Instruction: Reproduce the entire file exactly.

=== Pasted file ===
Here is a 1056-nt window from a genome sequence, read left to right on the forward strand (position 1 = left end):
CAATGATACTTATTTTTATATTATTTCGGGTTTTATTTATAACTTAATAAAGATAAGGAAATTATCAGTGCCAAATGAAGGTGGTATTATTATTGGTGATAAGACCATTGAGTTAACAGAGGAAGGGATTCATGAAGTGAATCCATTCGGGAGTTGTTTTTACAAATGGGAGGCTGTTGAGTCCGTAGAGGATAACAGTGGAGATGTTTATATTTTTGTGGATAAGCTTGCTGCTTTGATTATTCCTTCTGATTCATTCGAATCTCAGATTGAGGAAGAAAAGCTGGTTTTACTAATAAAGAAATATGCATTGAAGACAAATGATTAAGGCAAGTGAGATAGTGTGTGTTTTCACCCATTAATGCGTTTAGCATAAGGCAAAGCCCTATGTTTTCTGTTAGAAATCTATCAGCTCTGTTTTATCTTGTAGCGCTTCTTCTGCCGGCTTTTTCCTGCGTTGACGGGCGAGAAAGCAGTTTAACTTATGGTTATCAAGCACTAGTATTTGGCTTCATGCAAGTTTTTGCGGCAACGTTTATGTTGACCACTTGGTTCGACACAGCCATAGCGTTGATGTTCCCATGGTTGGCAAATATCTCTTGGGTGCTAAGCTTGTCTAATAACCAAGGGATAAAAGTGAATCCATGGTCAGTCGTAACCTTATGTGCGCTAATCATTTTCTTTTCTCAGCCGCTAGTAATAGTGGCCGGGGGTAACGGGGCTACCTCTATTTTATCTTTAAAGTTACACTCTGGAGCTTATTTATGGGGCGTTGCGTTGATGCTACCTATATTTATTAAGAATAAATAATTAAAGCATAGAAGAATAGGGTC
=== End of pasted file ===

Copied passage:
Here is a 1056-nt window from a genome sequence, read left to right on the forward strand (position 1 = left end):
CAATGATACTTATTTTTATATTATTTCGGGTTTTATTTATAACTTAATAAAGATAAGGAAATTATCAGTGCCAAATGAAGGTGGTATTATTATTGGTGATAAGACCATTGAGTTAACAGAGGAAGGGATTCATGAAGTGAATCCATTCGGGAGTTGTTTTTACAAATGGGAGGCTGTTGAGTCCGTAGAGGATAACAGTGGAGATGTTTATATTTTTGTGGATAAGCTTGCTGCTTTGATTATTCCTTCTGATTCATTCGAATCTCAGATTGAGGAAGAAAAGCTGGTTTTACTAATAAAGAAATATGCATTGAAGACAAATGATTAAGGCAAGTGAGATAGTGTGTGTTTTCACCCATTAATGCGTTTAGCATAAGGCAAAGCCCTATGTTTTCTGTTAGAAATCTATCAGCTCTGTTTTATCTTGTAGCGCTTCTTCTGCCGGCTTTTTCCTGCGTTGACGGGCGAGAAAGCAGTTTAACTTATGGTTATCAAGCACTAGTATTTGGCTTCATGCAAGTTTTTGCGGCAACGTTTATGTTGACCACTTGGTTCGACACAGCCATAGCGTTGATGTTCCCATGGTTGGCAAATATCTCTTGGGTGCTAAGCTTGTCTAATAACCAAGGGATAAAAGTGAATCCATGGTCAGTCGTAACCTTATGTGCGCTAATCATTTTCTTTTCTCAGCCGCTAGTAATAGTGGCCGGGGGTAACGGGGCTACCTCTATTTTATCTTTAAAGTTACACTCTGGAGCTTATTTATGGGGCGTTGCGTTGATGCTACCTATATTTATTAAGAATAAATAATTAAAGCATAGAAGAATAGGGTC